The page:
Engineered Bacteria Help Robot Detect Chemicals

by Iva Fedorka

Soft robotics is expanding our definition of a robot. Engineers at the University of California, Davis, and Carnegie Mellon University recently created a gripping arm that responds to the reaction of transformed bacteria when a specific chemical is detected or “tasted.” This work was recently published in the journal Science Robotics. The gripper is their proof-of-concept for future biologically-based soft robotics.

Biomechanical Robots

Soft robotics refers to the use of lightweight and flexible or “soft” materials to replicate the activities of living things. In the path toward creating actual biological-mechanical hybrids, adding living cells to soft robots may be the next step.

“By combining our work in flexible electronics and robotic skin with synthetic biology, we are closer to future breakthroughs like soft biohybrid robots that can adapt their abilities to sense, feel, and move in response to changes in their environmental conditions,” said Carmel Majidi, a co-author and associate professor of mechanical engineering at CMU.

Integrating synthetic biology and robotics may provide the opportunity to add sensory, diagnostic, and therapeutic functionality to bioinspired machines. To date, adequate soft-matter architecture has been lacking, as are cell-to-electronics interfaces, and actuators for stimulation and response.

An Innovative Design

The new device uses competent Escherichia coli bacteria that have been engineered to produce a fluorescent protein in response to the chemical IPTG. IPTG (isopropyl-β-D-thiogalactoside) is a galactose analog, commonly used in molecular biology procedures. The transformed E. coli cells are enclosed in wells with flexible, porous membranes on the bottom. The membranes let chemicals enter the wells while containing the bacteria.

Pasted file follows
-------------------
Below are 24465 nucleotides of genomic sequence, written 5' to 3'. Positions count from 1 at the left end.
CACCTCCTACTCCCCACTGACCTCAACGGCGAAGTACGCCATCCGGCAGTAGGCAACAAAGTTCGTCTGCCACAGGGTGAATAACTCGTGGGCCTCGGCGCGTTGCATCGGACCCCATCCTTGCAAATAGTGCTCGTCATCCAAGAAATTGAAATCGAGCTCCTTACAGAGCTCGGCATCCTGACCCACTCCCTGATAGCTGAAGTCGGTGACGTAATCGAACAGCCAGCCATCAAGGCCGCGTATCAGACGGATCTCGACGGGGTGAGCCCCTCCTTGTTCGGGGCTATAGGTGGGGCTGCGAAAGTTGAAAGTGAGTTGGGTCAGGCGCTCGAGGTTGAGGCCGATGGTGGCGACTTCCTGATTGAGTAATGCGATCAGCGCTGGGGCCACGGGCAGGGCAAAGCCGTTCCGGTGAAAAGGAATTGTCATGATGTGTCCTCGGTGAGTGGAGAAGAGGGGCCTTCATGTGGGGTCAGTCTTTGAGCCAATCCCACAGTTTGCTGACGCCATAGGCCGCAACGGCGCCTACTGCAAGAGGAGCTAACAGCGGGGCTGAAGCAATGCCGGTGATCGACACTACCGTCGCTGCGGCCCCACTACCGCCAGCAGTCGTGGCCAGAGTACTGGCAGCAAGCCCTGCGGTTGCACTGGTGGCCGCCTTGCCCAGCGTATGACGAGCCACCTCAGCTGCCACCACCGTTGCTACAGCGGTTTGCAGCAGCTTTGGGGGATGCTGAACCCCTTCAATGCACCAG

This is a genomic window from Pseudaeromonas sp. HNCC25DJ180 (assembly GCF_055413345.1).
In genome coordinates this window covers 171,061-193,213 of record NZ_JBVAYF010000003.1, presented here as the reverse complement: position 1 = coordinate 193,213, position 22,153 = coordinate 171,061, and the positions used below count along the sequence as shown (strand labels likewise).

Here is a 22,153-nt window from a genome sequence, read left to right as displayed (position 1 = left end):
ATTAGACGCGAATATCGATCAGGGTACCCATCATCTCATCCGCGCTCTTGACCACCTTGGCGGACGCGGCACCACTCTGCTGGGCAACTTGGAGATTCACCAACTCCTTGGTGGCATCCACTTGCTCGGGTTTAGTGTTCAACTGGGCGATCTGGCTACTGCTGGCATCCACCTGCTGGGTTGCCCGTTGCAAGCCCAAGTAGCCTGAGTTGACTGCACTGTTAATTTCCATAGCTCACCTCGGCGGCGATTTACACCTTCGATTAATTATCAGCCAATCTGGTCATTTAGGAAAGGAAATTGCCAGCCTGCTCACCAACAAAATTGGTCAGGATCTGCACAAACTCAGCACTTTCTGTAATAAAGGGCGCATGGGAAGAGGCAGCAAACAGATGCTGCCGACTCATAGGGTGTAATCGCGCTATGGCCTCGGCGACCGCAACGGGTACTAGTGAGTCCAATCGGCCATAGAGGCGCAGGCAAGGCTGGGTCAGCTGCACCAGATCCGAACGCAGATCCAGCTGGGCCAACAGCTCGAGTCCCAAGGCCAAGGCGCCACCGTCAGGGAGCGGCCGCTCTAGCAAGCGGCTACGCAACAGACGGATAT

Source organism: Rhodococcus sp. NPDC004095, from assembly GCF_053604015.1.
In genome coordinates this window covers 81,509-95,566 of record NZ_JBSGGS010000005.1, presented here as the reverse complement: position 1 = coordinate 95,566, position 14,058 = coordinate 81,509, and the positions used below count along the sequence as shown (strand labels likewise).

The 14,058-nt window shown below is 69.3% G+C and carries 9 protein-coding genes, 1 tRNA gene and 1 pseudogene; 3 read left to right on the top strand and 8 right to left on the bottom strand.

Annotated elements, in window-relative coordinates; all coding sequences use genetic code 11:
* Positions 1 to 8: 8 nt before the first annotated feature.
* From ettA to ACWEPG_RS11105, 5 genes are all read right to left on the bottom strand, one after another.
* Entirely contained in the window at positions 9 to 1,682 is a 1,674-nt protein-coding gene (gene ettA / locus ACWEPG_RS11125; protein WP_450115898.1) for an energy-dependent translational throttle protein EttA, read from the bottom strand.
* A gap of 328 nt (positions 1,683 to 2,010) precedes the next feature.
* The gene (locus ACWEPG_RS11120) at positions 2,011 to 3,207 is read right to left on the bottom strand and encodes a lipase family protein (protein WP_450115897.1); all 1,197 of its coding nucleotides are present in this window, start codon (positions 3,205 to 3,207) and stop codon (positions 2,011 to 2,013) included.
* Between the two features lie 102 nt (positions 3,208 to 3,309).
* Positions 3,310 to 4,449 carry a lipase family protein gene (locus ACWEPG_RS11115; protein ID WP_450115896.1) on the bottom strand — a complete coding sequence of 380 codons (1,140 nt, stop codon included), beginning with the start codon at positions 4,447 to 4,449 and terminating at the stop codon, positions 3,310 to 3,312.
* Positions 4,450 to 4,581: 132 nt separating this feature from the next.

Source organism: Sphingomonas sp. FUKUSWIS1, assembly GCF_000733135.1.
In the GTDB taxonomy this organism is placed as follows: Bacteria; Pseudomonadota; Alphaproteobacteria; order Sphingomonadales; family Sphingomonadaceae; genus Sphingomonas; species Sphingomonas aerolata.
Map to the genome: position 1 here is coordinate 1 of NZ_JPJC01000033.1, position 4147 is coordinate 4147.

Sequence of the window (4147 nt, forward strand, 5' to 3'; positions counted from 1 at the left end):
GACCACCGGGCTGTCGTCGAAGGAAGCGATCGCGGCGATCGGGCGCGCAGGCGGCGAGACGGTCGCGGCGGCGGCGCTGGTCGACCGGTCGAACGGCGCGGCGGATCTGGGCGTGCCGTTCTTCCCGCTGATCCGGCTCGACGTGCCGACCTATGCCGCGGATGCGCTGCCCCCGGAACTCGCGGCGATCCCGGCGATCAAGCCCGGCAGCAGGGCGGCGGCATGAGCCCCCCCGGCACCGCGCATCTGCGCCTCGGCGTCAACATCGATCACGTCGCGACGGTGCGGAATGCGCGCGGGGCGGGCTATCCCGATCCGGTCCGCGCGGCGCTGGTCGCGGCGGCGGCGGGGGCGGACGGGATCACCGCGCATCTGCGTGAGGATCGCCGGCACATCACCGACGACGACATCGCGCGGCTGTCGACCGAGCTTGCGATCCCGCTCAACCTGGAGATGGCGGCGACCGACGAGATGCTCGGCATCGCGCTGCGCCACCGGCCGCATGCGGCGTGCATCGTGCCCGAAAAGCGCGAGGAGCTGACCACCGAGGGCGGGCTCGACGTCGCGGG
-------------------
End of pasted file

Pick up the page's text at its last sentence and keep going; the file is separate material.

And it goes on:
A hydrogel infused with the IPTG is alternately pressed and released by a hybrid bio-LED-actuator incorporated into the surface of a flexible finger-like gripper on a robotic arm. When the IPTG in the gel crosses the membrane into the chamber, the bacteria fluoresce in response.

A flexible LED circuit inside the module detects the light and converts it to an electronic signal. The signal travels to the gripper control unit, which acts to pick up and release an object. The test process used the gripper to check a laboratory water bath for IPTG and then decide whether to use its soft pneumatic actuators to place an object in the bath.

"We are closer to future breakthroughs"

A New Path

This work opens previously unidentified avenues in soft materials, synthetic biology, and integrated interfacial robotic systems.

“Our long-term vision is about building a synthetic microbiota for soft robots that can help with repair, energy generation, or biosensing of the environment,” said Cheemeng Tan, assistant professor of biomedical engineering at UC Davis.

This particular biohybrid robot can only detect one substance, and it may be difficult to build a system that detects changing concentrations, Tan said. It is also a challenge to maintain a stable population of microbes that compares to the human body’s microbiome or ecosystem of bacteria and fungi that live in or on our own bodies and carry out many useful functions for us.

However, Tan believes that biohybrid systems potentially offer more flexibility than conventional robotics. Bacteria could be engineered for different robotic functions, like detecting other chemicals, making polymers for repairs, or generating energy.

The work was supported by the National Science Foundation, the Air Force Office of Scientific Research, and the Office of Naval Research.